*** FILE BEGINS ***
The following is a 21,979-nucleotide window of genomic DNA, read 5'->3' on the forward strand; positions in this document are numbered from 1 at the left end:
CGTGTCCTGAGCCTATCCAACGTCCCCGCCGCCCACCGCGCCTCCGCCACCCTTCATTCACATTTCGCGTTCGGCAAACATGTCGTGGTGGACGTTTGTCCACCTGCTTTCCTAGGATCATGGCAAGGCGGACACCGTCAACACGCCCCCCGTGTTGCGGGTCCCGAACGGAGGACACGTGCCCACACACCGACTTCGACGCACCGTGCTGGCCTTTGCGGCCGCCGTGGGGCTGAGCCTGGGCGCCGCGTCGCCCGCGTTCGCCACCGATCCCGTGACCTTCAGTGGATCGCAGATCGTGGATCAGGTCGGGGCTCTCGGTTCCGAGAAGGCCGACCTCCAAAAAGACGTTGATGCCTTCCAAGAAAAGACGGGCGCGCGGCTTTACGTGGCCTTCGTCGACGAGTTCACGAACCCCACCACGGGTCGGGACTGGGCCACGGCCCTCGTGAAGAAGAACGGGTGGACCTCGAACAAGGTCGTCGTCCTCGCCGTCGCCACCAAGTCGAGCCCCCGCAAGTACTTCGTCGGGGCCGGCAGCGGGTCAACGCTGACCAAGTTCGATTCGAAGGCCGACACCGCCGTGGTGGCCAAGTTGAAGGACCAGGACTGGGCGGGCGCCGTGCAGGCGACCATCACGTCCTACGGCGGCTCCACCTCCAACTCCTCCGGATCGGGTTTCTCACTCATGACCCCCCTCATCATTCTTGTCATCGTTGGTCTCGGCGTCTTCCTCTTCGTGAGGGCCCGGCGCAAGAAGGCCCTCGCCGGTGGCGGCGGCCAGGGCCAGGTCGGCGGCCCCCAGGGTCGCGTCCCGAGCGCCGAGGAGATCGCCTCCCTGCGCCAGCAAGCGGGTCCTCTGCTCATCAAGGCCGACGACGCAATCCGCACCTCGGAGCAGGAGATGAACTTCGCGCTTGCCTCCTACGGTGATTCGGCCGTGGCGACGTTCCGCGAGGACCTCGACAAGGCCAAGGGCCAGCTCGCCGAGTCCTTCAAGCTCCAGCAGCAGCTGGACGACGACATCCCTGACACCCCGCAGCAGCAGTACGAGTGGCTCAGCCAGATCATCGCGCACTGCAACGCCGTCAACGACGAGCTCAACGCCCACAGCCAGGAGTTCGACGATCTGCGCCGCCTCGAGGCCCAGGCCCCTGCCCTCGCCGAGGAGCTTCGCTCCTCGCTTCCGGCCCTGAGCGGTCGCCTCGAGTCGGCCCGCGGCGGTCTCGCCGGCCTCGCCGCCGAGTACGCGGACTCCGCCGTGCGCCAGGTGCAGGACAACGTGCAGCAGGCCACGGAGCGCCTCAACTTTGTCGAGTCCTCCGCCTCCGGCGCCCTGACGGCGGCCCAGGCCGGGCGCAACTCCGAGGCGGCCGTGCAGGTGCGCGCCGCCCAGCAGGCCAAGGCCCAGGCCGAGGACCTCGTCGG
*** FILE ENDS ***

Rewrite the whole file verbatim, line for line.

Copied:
The following is a 21,979-nucleotide window of genomic DNA, read 5'->3' on the forward strand; positions in this document are numbered from 1 at the left end:
CGTGTCCTGAGCCTATCCAACGTCCCCGCCGCCCACCGCGCCTCCGCCACCCTTCATTCACATTTCGCGTTCGGCAAACATGTCGTGGTGGACGTTTGTCCACCTGCTTTCCTAGGATCATGGCAAGGCGGACACCGTCAACACGCCCCCCGTGTTGCGGGTCCCGAACGGAGGACACGTGCCCACACACCGACTTCGACGCACCGTGCTGGCCTTTGCGGCCGCCGTGGGGCTGAGCCTGGGCGCCGCGTCGCCCGCGTTCGCCACCGATCCCGTGACCTTCAGTGGATCGCAGATCGTGGATCAGGTCGGGGCTCTCGGTTCCGAGAAGGCCGACCTCCAAAAAGACGTTGATGCCTTCCAAGAAAAGACGGGCGCGCGGCTTTACGTGGCCTTCGTCGACGAGTTCACGAACCCCACCACGGGTCGGGACTGGGCCACGGCCCTCGTGAAGAAGAACGGGTGGACCTCGAACAAGGTCGTCGTCCTCGCCGTCGCCACCAAGTCGAGCCCCCGCAAGTACTTCGTCGGGGCCGGCAGCGGGTCAACGCTGACCAAGTTCGATTCGAAGGCCGACACCGCCGTGGTGGCCAAGTTGAAGGACCAGGACTGGGCGGGCGCCGTGCAGGCGACCATCACGTCCTACGGCGGCTCCACCTCCAACTCCTCCGGATCGGGTTTCTCACTCATGACCCCCCTCATCATTCTTGTCATCGTTGGTCTCGGCGTCTTCCTCTTCGTGAGGGCCCGGCGCAAGAAGGCCCTCGCCGGTGGCGGCGGCCAGGGCCAGGTCGGCGGCCCCCAGGGTCGCGTCCCGAGCGCCGAGGAGATCGCCTCCCTGCGCCAGCAAGCGGGTCCTCTGCTCATCAAGGCCGACGACGCAATCCGCACCTCGGAGCAGGAGATGAACTTCGCGCTTGCCTCCTACGGTGATTCGGCCGTGGCGACGTTCCGCGAGGACCTCGACAAGGCCAAGGGCCAGCTCGCCGAGTCCTTCAAGCTCCAGCAGCAGCTGGACGACGACATCCCTGACACCCCGCAGCAGCAGTACGAGTGGCTCAGCCAGATCATCGCGCACTGCAACGCCGTCAACGACGAGCTCAACGCCCACAGCCAGGAGTTCGACGATCTGCGCCGCCTCGAGGCCCAGGCCCCTGCCCTCGCCGAGGAGCTTCGCTCCTCGCTTCCGGCCCTGAGCGGTCGCCTCGAGTCGGCCCGCGGCGGTCTCGCCGGCCTCGCCGCCGAGTACGCGGACTCCGCCGTGCGCCAGGTGCAGGACAACGTGCAGCAGGCCACGGAGCGCCTCAACTTTGTCGAGTCCTCCGCCTCCGGCGCCCTGACGGCGGCCCAGGCCGGGCGCAACTCCGAGGCGGCCGTGCAGGTGCGCGCCGCCCAGCAGGCCAAGGCCCAGGCCGAGGACCTCGTCGG